“That’s a naked play — yeah, I know what play you are talking about,” Fields said. “(Robinson) is usually running off the corner on that, but that’s a naked play and I just pulled up because the end was upfield, but that play is not designed to go to him.”
Robinson was wide open, but according to Fields, he wasn’t in the progression. I don’t know if Fields didn’t see Robinson until it was too late, but this struck me as the kind of off-script play that can be turned into a huge gain. The kind of blown play by a defense that elite quarterbacks don’t miss.
“That’s a naked play and my eyes aren’t supposed to go there,” Fields said.
I get that, but, wow, I can tell you everyone in the stadium saw Robinson uncovered. The play is straight out of the Kansas City Chiefs playbook. It’s a post (Robinson)/wheel (Darnell Mooney) with a bootleg. The Bears cleared out with the post/wheel and Kmet was the flat read and Jimmy Graham was the crosser, so it’s a high/low read for the tight ends. That wasn’t there because the Packers jumped the tight ends and dropped Robinson. The Packers blew it as two defenders took the wheel to Mooney.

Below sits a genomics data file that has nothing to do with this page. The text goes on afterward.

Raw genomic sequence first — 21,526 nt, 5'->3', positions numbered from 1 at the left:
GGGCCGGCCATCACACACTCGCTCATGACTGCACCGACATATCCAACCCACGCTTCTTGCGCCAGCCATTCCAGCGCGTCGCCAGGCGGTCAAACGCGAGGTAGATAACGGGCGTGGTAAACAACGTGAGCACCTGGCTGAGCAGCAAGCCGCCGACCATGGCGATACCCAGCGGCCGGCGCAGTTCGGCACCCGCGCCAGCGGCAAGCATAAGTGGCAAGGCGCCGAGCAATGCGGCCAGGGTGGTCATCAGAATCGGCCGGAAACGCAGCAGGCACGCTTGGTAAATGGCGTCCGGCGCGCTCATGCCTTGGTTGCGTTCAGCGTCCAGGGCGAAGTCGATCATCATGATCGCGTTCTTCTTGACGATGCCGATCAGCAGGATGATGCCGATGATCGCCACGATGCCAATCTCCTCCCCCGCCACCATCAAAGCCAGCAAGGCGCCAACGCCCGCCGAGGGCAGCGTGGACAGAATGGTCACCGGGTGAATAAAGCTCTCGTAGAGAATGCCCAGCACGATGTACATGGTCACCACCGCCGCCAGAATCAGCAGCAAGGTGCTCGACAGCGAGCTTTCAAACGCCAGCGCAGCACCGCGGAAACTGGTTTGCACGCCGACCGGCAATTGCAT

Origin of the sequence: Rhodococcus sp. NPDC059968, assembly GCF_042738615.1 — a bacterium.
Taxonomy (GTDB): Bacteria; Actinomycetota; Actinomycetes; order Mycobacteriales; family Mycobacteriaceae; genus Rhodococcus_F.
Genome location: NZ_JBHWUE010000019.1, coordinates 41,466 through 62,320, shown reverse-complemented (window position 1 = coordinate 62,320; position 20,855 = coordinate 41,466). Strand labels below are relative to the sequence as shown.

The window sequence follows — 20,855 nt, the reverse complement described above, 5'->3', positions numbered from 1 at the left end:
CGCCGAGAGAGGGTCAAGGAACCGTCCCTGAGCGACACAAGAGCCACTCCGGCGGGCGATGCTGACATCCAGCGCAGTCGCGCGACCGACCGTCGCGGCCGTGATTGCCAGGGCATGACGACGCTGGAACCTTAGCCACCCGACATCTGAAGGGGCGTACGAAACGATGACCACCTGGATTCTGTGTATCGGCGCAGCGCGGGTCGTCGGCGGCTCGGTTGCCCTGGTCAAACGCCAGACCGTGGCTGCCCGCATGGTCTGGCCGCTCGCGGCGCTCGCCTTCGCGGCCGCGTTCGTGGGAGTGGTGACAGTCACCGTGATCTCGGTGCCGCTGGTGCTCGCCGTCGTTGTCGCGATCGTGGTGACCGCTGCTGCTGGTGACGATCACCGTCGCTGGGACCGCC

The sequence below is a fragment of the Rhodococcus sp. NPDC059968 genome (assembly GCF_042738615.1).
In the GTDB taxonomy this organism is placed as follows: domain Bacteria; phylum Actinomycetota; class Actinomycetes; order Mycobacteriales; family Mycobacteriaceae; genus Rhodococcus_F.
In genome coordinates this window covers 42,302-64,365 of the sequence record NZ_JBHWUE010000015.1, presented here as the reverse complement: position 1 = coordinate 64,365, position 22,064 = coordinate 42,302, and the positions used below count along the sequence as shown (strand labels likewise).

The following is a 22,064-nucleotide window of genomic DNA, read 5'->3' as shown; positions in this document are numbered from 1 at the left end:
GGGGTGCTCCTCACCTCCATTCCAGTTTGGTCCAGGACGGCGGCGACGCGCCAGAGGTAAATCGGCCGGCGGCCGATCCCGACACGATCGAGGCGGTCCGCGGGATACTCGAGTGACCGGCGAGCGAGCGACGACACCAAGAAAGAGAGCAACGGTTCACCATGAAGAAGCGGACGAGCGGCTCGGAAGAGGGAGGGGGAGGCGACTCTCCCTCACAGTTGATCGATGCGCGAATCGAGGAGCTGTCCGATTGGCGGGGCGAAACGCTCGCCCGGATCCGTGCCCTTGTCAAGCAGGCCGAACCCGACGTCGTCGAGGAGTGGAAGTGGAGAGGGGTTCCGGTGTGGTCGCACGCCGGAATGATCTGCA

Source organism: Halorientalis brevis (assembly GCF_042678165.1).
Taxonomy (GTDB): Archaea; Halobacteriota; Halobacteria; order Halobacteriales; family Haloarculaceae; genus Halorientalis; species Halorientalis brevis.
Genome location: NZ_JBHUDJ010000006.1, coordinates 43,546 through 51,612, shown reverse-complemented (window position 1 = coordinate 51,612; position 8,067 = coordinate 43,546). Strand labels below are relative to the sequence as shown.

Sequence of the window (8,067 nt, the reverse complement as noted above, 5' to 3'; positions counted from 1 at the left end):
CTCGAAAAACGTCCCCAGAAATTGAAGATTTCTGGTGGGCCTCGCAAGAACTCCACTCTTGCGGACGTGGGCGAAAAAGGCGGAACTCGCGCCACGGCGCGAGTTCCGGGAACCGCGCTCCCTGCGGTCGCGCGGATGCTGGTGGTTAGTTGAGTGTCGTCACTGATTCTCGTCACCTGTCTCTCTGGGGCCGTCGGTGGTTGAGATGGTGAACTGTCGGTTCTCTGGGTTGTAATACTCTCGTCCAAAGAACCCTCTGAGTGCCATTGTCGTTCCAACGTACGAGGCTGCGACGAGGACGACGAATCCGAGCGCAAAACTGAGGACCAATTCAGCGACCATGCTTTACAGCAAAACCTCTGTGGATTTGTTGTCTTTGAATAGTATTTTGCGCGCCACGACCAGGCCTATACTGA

You have to understand where the read is for Fields and what he’s prescribed to do on the play. The Bears were trying to clear space for Graham. When Fields rolled out, he needed to see the post to Robinson and hit him. That’s a throw that will come with experience. Aaron Rodgers is going to read high to low, not just where the ball is supposed to go on a card in practice where the scout team defense doesn’t blow coverage.
7. We’ve covered the breakdown on the long pass to Davante Adams and the success the Packers had running the ball.
It was still a pretty good game for Sean Desai’s defense. The Bears held the Packers to 17 points until late in the fourth quarter. That’s what you’re hoping for going against that offense. Desai continued to be creative with tilted fronts, freeing Khalil Mack, Robert Quinn and Akiem Hicks for opportunities to win for sacks. Those were really well-designed plays.